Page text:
As some Republican elected officials praised Gov. Jerry Brown’s latest budget proposal for its fiscal discipline, the main GOP candidates vying to take him on in the fall argued Tuesday that it fails to address the state’s most pressing problems.
"Nothing in this budget revise will address California's epidemic of unemployment, failing schools and crumbling infrastructure," Assemblyman Tim Donnelly of Twin Peaks, the front-runner among Republican contestants, said in a statement.
Donnelly faulted Brown for proposing to increase spending on education and Medi-Cal, California’s healthcare program for the poor.
"Gov. Jerry Brown just committed the earnings of our children and our children's children to fuel this insatiable growth of government, which will prove over time to be unsustainable,” he said. “Instead of securing the future of Californians, the governor's actions have put them and their children's future at even greater risk."
Candidate Neel Kashkari, a former U.S. Treasury official and banker, also faulted the proposal, with its $107.8-billion general fund, as flawed.
“Once again, Jerry Brown is crossing his fingers and hoping for a roaring stock market to deal with California’s unfunded liabilities. Hope is not a strategy,” said Kashkari, who just donated $1 million of his own money to his gubernatorial bid.
“We need honest leadership and realistic forecasts to bring Californians together to solve our long-term fiscal challenges and rebuild the middle class,” Kashkari said.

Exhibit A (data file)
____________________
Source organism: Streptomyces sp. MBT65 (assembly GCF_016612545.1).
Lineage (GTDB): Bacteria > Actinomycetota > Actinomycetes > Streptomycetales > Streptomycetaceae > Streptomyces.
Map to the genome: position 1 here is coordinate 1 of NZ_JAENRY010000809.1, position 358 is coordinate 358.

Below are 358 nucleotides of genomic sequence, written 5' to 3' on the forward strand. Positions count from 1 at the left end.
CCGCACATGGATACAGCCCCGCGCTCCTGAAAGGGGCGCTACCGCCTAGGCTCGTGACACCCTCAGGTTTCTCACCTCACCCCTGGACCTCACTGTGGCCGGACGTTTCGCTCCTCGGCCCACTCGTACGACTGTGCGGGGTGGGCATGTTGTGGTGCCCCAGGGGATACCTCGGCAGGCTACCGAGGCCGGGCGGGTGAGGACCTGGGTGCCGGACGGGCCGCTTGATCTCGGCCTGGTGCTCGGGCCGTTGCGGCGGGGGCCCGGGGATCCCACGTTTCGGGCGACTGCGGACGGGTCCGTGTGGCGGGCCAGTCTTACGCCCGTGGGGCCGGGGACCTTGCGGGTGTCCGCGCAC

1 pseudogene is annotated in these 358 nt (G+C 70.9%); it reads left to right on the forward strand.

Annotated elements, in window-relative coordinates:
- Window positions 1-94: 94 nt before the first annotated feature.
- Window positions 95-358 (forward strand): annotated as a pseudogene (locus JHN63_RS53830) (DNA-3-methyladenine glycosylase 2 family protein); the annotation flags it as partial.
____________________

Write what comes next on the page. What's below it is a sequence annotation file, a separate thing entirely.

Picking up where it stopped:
Brown unveiled a spending blueprint featuring $1 billion more for healthcare alone than was included in his January proposal. He also laid out plans to increase investment in the state’s pension liabilities.
In contrast to their possible standard-bearers in the November election, some Republicans praised the Democratic governor’s plan.
State Sen. Anthony Cannella (R-Ceres) applauded Brown for highlighting the state’s unfunded pension liabilities.
“The governor’s revised budget shows necessary restraint in spending, allowing us to continue to pay down debt,” he said in a statement.
Senate Republican Leader Bob Huff of Diamond Bar, who has endorsed Kashkari, praised Brown for prioritizing fiscal responsibility but argued that the budget is too large and objected to Brown’s continued support of a costly high-speed rail system.
"Overall, I think this is a pretty good budget plan and I hope the Democrats don't undermine the effort to be fiscally responsible by adding billions in pork spending,” Huff concluded. “It's up to the governor to hold the line against his party."
The Legislature is required to pass a budget by June 15, and it would take effect July 1.